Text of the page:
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Posted on Mar 2, 2012 in Carlo D'Este, Stuff We Like

Military History in Sarasota

By Carlo D'Este

Many rooms at the Sandcastle have balconies with views of a superb beach, and the wonderful sunsets over the Gulf of Mexico. (Courtesy, Helmsley Sandcastle Hotel)

In late January each year there are two superb military history symposiums held on beautiful Lido Key in Sarasota, Florida. Sponsored by the Civil War Education Association (cwea.net), they feature some of the top names in the military history business. Over a period of three-and-one-half days (Wednesday morning to Saturday noon) there are a series of lectures and presentations on a variety of interesting military subjects dealing with both World War I and World War II.

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The one-day World War I symposium was held this year on a Wednesday for the first time. The World War II program is now in its seventh successful year.

The setting for these two outstanding programs is the Helmsley Sandcastle Hotel, located on the beachfront facing the Gulf of Mexico. The Sandcastle is an ideal setting, has superb facilities, a long-time friendly, efficient and helpful staff, and great rates for those attending the symposium, which is held at the hotel.

A typical street scene in St. Armand’s Circle (Barbara Ann Weibel/holeinthedonut.com)A short distance away is the crown jewel of Sarasota, St. Armand’s Circle, an area of one-hundred thirty superb shops, galleries, ice cream parlors, sidewalk cafes and restaurants, all within easy walking distance of one another. What was once a swampy 150-acre mangrove key called St. Armand’s Circle, was purchased in 1917 by John Ringling, the famous circus mogul, who utilized his elephants to help transform it into the foundation of what today is a unique place in Florida. In the wake of hard times Ringling donated the property to the city of Sarasota until it was developed into what is today a central park (the site of musical performances on the fourth Friday of each month) surrounded by streets that extend outward for a block in each direction like the spokes on a wheel.

Coincidentally, and fortuitously, on the Saturday and Sunday of the week the symposiums are held, St. Armand’s Circle is transformed into a superb annual artisans fair in which hundreds of vendors participate. The quality of their products is first-class and well worth a visit. (For more information about St. Armand’s Circle, see their website at visitstarmandscircle.com

Among the presenters at both symposiums was Col. Jerry Morelock, USA Ret., the editor-in-chief of Armchair General magazine, who gave two great lectures on Russia’s World War I on the Eastern Front and Myths and Realities of Macarthur’s Pacific War, a candid appraisal of the famous general that included many of the misrepresentations of his generalship.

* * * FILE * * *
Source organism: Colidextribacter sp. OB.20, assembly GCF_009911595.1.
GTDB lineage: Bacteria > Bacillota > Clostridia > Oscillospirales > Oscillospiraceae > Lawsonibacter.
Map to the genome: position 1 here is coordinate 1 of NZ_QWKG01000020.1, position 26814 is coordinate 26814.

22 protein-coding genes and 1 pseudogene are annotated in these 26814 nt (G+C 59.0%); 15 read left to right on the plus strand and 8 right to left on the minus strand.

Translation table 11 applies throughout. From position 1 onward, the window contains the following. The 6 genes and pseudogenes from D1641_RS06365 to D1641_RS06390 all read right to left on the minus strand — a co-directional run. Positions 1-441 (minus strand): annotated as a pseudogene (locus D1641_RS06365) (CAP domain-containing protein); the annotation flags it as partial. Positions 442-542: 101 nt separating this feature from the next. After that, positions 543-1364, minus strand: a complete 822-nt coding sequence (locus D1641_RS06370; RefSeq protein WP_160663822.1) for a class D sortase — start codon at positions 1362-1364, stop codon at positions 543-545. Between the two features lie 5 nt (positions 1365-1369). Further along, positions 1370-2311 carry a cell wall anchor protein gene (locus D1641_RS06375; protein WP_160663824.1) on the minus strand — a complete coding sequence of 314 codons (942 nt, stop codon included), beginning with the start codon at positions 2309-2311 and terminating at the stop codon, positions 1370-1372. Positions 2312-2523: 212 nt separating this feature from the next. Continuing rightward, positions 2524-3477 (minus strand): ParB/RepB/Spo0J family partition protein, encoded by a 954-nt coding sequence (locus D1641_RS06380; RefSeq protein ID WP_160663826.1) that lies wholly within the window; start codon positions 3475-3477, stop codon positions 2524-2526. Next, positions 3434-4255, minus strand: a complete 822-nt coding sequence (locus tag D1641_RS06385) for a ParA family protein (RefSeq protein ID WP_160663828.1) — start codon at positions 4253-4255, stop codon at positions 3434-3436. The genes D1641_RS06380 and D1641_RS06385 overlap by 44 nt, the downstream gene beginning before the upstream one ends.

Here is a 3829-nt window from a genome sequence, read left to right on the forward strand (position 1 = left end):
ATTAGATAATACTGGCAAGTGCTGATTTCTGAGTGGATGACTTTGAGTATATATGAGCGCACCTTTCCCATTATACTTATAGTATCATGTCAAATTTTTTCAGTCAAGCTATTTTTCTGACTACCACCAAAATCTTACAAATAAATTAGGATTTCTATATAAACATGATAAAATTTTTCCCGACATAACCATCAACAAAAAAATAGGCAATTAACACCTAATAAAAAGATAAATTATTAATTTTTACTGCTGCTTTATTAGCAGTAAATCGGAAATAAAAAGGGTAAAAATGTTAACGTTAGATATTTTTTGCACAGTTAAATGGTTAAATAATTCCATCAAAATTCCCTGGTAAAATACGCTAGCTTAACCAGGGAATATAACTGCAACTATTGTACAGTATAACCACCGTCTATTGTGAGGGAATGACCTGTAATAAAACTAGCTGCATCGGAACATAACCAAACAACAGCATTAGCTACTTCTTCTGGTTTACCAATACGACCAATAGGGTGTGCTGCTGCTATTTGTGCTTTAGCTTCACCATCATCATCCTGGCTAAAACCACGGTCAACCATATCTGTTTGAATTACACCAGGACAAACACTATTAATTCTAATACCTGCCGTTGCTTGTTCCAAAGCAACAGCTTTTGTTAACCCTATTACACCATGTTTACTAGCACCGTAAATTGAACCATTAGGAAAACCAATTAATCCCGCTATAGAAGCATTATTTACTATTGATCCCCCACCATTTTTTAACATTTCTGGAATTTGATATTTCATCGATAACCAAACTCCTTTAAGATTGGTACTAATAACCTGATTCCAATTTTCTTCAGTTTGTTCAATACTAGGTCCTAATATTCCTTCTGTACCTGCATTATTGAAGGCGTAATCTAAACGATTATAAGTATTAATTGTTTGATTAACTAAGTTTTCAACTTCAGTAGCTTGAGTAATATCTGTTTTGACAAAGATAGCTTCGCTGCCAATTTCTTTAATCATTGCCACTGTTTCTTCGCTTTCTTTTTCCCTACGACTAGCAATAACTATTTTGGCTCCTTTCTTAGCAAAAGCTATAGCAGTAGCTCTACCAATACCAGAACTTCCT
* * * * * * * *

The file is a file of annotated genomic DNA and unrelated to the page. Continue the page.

The head of the faculty, moderator and impresario of both events was Col. Robert J. Dalessandro, USA Ret., the Chief of Military History at the United States Army Center of Military History, Fort Lesley J. McNair, Washington, DC, and an Armchair General Advisory Board member. Rob also gave a fine presentation on The Baker Commission and the Birth of the American Expeditionary Force.

The other presenters included myself (a lecture on Patton and the formation of the U.S. Army World War I Tank Corps and in the World War II conference the life of one of World War II’s greatest soldiers: General James M. Gavin), Erin Mahan, the chief historian of the Office of the Secretary of Defense, and Edwin C. Bearss, the historian emeritus of the National Park Service.

This first-time event was well-attended and well-received.

The two-and-one-half day World War II conference featured Jerry Morelock, Dr. Rob Havers, the executive director of the National Churchill Museum, at Westminster College in Fulton, Missouri; Dr. Roger Cirillo, a World War II historian and the director of the Book Program of the Institute of Land Warfare, Association of the U.S. Army; Bruce Gamble, a former naval flight officer and one of the leading authorities on the air war in the Pacific; noted naval historian, Dr. Craig L. Symonds, former chairman of the History Department, U.S. Naval Academy and now professor emeritus, and Robert F. Baumann, director of Graduate Degree Programs, School of Advanced Military Studies, U.S. Army Command & General Staff College, Fort Leavenworth, Kansas.

Also joining the program, as he has for several years, was World War II veteran and author of D-Day Survivor, Harold Baumgarten, a rifleman in the 29th Infantry Division, who was wounded five times on Omaha Beach. He was joined by faculty member and former World War II Marine veteran, Ed Bearss.

Looking ahead

On Wednesday, January 30, 2013, the 2d Sarasota World War I Conference will be held at the Helmsley Sandcastle Hotel, followed on January 31 through February 2 by the 8th Annual Sarasota World War II Conference. Jerry Morelock and myself are planning to attend. We hope that some of our Armchair General readers will join us.

For information and rates about either or both symposiums, see the Civil War Education Association website at cwea.net or contact Bob Maher at cwea@earthlink.net. Phone: 800-298-1861 or 540-678-8598; Fax: 800-550-1347 or 540-667-2339.

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